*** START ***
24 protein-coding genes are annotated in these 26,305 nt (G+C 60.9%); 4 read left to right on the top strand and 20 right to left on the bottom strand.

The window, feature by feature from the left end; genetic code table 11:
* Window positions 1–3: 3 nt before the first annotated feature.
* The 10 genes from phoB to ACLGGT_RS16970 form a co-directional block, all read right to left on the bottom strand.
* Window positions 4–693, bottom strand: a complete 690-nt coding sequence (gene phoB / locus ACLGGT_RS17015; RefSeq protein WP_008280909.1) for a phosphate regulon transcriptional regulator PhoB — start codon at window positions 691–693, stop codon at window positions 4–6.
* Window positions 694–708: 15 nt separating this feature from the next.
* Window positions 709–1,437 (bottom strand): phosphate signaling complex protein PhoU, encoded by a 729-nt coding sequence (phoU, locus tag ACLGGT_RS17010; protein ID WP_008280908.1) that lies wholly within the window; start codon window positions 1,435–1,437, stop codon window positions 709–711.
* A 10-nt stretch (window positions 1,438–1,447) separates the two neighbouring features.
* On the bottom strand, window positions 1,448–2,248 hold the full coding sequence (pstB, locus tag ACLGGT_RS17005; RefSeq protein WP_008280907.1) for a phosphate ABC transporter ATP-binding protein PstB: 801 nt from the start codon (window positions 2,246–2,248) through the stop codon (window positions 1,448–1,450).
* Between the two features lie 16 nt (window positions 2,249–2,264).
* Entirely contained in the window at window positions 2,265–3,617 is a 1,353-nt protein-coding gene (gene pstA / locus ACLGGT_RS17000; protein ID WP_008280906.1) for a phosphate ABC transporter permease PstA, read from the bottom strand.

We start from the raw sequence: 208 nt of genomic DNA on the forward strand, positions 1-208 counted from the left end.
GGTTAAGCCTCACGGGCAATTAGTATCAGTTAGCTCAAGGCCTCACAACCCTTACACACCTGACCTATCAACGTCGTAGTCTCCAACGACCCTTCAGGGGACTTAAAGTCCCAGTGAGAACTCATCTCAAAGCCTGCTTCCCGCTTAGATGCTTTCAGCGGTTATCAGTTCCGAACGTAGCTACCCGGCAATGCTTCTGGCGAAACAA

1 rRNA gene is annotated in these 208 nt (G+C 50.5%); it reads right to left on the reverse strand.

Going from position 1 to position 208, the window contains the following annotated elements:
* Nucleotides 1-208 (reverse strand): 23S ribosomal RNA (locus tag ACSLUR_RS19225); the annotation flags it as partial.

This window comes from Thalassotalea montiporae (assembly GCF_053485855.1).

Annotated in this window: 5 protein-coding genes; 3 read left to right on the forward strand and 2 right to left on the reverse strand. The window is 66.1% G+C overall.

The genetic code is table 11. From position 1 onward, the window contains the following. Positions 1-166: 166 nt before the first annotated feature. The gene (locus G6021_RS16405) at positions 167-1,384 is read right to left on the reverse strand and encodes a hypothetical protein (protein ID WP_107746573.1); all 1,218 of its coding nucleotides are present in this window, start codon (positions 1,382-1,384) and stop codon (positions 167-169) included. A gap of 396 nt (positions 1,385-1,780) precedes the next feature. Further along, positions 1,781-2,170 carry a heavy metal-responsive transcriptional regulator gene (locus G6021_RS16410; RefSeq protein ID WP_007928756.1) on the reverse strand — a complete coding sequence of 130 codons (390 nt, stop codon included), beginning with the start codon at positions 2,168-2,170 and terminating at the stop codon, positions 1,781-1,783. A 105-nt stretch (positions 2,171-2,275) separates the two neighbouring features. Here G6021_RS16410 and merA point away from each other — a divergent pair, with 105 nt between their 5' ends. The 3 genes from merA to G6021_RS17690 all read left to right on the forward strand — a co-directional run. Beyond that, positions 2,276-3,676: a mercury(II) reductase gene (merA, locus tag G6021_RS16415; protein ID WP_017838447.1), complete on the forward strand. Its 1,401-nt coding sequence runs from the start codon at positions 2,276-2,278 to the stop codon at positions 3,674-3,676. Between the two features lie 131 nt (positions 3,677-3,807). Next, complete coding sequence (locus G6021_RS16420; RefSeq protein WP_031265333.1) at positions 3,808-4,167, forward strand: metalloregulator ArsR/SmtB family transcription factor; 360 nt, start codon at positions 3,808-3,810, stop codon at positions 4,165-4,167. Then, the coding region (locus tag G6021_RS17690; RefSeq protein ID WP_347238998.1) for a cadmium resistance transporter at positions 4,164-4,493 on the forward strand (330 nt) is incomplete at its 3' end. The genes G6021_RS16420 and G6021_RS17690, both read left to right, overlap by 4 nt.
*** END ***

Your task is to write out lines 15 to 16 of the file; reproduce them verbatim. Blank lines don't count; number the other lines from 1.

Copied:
Going from position 1 to position 208, the window contains the following annotated elements:
* Nucleotides 1-208 (reverse strand): 23S ribosomal RNA (locus tag ACSLUR_RS19225); the annotation flags it as partial.